I am familiar with wilderness programs and therapeutic boarding schools (TBS), the latter also called emotional growth boarding schools (EGBS) or residential treatment centers. Note however that not all RTCs are boarding schools! There is a considerable range of styles in each type of program. Wilderness programs are usually expensive on a per-week basis, although the good ones are worth it. Some TBSs require wilderness first -- sort of to "break" or "break in" the kids. Some others find it unnecessary. My daughter graduated high school from an Residential Treatment Center (RTC). That particular place had 24/7 supervision, and exterior access was locked.

    There are a great many options, so you need to consider your son's needs, existing or potential other interests, and a list of other factors. You also need to consider costs, and possible third-party funding. Where you live could well affect the possibility of getting your local school to fund part of the cost (so long as they don't see drug use as the issue). I've heard most insurance companies won't pay for most of these programs, although some do.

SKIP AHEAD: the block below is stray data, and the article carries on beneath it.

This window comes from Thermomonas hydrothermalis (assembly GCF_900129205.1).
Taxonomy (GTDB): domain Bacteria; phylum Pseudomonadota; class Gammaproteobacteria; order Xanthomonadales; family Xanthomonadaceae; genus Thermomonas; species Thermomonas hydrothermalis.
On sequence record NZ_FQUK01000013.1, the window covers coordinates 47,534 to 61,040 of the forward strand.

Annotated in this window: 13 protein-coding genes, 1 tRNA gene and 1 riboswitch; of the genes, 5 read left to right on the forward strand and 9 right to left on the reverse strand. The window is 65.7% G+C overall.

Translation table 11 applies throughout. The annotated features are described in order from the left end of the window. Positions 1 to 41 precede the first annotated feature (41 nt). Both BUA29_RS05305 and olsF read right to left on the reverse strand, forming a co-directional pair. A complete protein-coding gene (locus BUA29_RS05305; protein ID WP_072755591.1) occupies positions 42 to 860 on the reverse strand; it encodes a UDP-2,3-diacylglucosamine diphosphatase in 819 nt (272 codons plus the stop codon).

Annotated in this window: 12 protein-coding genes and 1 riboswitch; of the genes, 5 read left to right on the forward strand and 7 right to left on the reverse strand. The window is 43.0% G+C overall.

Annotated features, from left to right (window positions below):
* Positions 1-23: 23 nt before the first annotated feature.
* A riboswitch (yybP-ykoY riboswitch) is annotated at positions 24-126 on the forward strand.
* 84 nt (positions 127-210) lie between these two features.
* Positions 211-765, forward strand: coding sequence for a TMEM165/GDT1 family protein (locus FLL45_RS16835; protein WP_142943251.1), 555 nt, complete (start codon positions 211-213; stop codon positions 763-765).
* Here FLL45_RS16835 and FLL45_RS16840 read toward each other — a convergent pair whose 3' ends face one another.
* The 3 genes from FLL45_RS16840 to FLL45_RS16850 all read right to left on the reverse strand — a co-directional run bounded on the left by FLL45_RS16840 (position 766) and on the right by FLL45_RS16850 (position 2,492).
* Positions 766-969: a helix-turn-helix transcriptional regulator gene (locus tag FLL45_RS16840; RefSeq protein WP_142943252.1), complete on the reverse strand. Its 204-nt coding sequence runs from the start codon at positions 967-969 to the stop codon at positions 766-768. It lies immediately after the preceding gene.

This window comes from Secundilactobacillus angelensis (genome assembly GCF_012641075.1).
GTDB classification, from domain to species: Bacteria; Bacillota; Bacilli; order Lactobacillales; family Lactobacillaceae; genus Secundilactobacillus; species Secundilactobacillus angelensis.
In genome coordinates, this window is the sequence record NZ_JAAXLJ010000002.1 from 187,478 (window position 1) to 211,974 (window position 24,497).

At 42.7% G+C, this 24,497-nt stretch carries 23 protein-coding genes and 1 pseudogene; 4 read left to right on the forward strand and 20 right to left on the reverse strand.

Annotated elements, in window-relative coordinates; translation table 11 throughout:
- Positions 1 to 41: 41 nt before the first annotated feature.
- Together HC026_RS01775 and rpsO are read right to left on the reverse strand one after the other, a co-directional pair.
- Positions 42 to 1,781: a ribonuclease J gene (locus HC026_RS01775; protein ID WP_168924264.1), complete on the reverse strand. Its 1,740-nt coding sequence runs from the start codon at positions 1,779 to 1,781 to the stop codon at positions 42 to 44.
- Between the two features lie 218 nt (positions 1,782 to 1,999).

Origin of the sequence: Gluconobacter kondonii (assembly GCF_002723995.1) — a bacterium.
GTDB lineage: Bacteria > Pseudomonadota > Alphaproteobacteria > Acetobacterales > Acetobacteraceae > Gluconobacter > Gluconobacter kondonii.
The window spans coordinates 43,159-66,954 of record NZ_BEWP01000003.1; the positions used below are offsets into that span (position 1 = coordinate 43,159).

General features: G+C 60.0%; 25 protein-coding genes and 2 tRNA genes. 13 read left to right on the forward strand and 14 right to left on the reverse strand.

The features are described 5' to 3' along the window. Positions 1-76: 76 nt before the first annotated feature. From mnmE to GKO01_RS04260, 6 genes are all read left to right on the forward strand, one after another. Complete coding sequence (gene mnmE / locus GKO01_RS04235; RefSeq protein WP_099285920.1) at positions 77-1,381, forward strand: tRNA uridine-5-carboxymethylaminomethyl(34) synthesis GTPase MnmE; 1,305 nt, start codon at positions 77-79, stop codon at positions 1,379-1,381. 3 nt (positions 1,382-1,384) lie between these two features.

None of these programs "fix" anything. All decent ones provide therapy in different forms; it's not just a strict discipline environment. And you should look for two-way family involvement, as family is important to him even if it doesn't show now, and he'll come home sometime and need support.
  9. TerryJ2

    TerryJ2 Well-Known Member

    Hi GB_42. Welcome.
    I am so sorry about what you are going through.
    I have to agree with-the others, that your difficult child has only a minimal diagnosis and needs more exams, more tests, etc.